Buddy Was Deserving of a Chance to Live

“C.A.S.H. has received several comments regarding an article in a past issue of the Courier, “My Buddy,” that documented the effects of bow hunting: My Buddy: Bow Hunting: Untold Suffering – Now Told


Laurie Crawford Stone, the author, wrote to C.A.S.H. for her own closure:

When Buddy showed up three weeks after being shot, I assumed he came here to recover. I thought all he needed was time and a safe place to heal. Unfortunately, no vet will come out to treat wounded deer. I had seen Buddy heal before. He had healed earlier that year from an injured hock and he had lived for years with a swollen, broken knee. He was a survivor. I thought he would beat the odds again.

The December morning I saw him lying by the feeder, I wondered if I should ask someone to euthanize him.The only way to euthanize a mobile deer is to shoot him. I knew if someone Buddy didn’t know came into the yard, he would run and then I would not be able to help him.

I struggled with the feeling I would betray this beloved buck if I asked someone to euthanize him. Had he come here for help only for me to have him shot? I asked Buddy to tell me what he needed. As long as he was eating and mobile, I felt he had a chance.

December 21st was the morning Buddy was trying to get up and couldn’t. I started calling for help. I called the hunt manager, the DNR, police and highway patrol. I called one vet who referred me to another vet from another city. That vet was not in. I continued to call.

Finally he said he and a tech would come but not for 3-4 hours. They had to wait until after work. It would then be dark. He told me euthanizing by injection is not always humane and can cause excruciating pain if the needle misses its mark and the serum is released into tissue. If he missed, we’d have to have Buddy shot because the vet would not have a second chance. He was concerned that causing Buddy pain might result in injury to him or his tech. He and the highway patrol subsequently talked and felt having Buddy shot would be the better solution. I talked to the highway patrol again.

The officer who would be dispatched could be there soon, was a hunter (not a bow hunter) and often euthanized car-hit deer. I was assured death would be instantaneous. I hated the idea of having Buddy shot. However, the alternative meant 3-4 more hours of suffering and Buddy experiencing fear as two humans approached him and laid hands on him in his now helpless condition. There was no assurance the injection would be painless or even successful. Buddy was lying, facing away from the house, so the officer could approach without being seen. The officer could euthanize from a distance. He would not have to touch Buddy. For all these reasons, we all felt shooting was the most humane way to euthanize Buddy. My friend came over to be there with the officer and her stethoscope, to ensure Buddy was gone. She watched the entire process which took only seconds. She said Buddy never moved. Buddy did not know the officer was there nor did Buddy move when shot in the back of his neck.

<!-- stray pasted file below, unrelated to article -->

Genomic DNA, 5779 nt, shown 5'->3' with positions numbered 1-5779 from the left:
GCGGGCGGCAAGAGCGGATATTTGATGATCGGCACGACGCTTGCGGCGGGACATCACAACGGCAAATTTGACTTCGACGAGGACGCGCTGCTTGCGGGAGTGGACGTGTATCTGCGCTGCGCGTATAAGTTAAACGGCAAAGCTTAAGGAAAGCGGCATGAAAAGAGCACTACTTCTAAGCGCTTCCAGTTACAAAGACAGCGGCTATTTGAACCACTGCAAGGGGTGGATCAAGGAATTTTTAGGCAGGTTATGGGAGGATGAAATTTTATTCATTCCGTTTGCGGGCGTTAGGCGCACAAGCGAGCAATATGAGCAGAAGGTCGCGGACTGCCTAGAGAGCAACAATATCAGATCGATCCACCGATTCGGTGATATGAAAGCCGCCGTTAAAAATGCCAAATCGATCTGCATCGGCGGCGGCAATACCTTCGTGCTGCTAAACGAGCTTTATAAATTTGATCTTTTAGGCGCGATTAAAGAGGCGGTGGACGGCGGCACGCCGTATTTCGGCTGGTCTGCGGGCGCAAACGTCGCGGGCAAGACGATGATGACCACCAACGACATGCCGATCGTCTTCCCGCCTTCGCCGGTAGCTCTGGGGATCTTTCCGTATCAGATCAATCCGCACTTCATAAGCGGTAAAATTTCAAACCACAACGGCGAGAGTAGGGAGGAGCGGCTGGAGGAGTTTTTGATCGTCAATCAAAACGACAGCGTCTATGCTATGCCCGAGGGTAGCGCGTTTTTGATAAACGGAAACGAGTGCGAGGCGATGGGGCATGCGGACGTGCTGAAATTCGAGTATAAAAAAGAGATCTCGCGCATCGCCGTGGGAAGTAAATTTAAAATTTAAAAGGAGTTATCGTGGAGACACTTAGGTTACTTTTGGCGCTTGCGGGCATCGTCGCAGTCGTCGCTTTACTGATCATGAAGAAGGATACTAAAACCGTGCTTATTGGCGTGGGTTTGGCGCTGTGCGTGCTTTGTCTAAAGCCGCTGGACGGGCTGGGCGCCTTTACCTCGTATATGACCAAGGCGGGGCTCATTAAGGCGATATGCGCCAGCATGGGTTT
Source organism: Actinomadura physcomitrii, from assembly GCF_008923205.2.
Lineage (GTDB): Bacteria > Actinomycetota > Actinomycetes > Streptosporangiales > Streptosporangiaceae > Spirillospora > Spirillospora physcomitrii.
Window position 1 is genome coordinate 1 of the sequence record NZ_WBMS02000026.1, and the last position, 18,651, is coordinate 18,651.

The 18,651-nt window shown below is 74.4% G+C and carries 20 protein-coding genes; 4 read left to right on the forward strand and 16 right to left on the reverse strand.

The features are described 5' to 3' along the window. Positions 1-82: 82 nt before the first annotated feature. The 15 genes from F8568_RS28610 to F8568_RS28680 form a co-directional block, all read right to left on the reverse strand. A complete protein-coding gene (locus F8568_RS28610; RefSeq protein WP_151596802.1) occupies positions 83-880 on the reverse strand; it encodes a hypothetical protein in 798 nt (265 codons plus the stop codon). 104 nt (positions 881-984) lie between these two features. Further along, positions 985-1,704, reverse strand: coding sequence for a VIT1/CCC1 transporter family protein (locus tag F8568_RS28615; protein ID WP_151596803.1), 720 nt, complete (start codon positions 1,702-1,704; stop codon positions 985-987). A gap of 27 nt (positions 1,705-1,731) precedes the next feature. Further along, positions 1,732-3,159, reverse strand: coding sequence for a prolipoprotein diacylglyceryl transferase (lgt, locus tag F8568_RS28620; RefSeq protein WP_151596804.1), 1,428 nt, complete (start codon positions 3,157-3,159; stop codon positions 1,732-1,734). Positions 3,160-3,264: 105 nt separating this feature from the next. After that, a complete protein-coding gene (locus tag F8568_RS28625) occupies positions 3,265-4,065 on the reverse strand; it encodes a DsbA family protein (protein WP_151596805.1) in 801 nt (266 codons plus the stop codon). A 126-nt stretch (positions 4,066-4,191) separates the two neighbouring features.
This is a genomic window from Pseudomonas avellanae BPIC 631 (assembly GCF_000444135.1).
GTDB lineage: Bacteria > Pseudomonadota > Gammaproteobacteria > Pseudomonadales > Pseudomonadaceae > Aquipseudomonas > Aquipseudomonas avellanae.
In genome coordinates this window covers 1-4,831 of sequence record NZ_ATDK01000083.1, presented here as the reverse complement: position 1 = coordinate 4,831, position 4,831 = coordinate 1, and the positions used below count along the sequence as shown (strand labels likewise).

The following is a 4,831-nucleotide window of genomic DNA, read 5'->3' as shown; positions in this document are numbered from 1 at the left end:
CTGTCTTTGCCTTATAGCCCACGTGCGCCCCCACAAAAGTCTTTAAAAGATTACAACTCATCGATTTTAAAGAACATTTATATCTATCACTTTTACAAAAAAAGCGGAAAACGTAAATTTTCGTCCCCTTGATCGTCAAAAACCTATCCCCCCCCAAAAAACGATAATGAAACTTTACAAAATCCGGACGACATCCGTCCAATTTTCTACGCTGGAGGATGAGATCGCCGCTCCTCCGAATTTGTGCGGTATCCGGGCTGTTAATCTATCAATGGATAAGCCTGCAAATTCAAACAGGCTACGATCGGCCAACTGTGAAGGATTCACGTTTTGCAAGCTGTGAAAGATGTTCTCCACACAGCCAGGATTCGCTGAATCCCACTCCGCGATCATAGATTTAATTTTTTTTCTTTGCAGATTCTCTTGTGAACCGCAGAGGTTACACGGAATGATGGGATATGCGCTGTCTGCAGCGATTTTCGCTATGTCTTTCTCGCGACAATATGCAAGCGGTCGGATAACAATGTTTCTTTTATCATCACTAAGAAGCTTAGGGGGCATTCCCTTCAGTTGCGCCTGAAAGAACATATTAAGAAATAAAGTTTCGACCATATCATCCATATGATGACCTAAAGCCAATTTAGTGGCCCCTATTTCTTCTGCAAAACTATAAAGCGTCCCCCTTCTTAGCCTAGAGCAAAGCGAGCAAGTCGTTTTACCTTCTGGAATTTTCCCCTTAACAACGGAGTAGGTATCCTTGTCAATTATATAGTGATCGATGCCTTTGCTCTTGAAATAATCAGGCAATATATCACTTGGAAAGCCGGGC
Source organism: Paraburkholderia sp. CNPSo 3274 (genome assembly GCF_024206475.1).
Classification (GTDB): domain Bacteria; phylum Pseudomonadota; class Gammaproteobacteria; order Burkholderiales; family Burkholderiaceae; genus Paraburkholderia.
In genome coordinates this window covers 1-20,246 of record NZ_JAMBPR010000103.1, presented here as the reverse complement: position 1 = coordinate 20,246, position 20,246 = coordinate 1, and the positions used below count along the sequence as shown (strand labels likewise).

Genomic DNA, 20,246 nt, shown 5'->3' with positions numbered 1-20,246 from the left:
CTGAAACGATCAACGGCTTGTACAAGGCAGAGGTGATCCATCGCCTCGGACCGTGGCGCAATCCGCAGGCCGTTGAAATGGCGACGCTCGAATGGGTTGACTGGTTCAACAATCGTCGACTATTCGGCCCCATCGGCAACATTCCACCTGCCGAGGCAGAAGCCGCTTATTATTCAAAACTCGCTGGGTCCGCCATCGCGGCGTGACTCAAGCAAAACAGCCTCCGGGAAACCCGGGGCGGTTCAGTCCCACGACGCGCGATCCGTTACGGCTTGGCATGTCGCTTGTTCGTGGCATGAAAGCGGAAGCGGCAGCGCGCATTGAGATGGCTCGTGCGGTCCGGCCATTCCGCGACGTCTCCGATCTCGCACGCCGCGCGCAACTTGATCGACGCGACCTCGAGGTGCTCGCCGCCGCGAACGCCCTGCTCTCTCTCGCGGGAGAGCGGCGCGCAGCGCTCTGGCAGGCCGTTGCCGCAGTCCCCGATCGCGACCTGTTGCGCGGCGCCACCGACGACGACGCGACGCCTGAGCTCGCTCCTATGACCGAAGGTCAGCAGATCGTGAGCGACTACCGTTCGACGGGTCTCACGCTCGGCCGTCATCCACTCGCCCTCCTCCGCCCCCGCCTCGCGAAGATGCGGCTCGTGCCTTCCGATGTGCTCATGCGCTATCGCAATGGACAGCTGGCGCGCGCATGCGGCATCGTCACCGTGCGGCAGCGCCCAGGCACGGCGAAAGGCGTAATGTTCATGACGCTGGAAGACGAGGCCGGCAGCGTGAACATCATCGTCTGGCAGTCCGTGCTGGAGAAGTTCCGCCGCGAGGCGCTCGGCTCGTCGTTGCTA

I had Buddy’s body cremated. I have his ashes. I loved Buddy as much as I love my cats. I went outside and greeted him every day for five or more years. “Hi Buddy, I love you”. I am still devastated by his death and suffering. That someone would say that I would tolerate or cause suffering of an animal shows they know nothing about me. It is a feeling of complete helplessness to watch injured wildlife- especially an animal with whom you have bonded. You can’t get close enough to assess injuries and you can’t as closely monitor intake and output, behavioral changes, etc. You can’t take them to the vet. You do the best you can and and hope you are being a good steward. Sometimes you make mistakes and all is not lost if you learn from your mistakes. I will not let another deer suffer like Buddy did now that I know the inevitable outcome from this type of wound.

I take photos because they are my only proof of the horrors of bow hunting. Telling someone about the face shot doe or a deer with an arrow in her side is not the same as showing a photo. I continue to hope that the minds of those in favor of the city bow hunt will be changed if they are educated about and exposed, through photos, to the suffering of our beloved deer.

I am doing the best I can to help animals. I won’t always be right but I will always try and I do learn from my mistakes. Although I have not yet forgiven myself, I know Buddy has forgiven me. He lives on in my heart and in the owl who visits nearly every day.


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Committee to Abolish Sport Hunting / C.A.S.H.
P.O. Box 562
New Paltz, NY 12561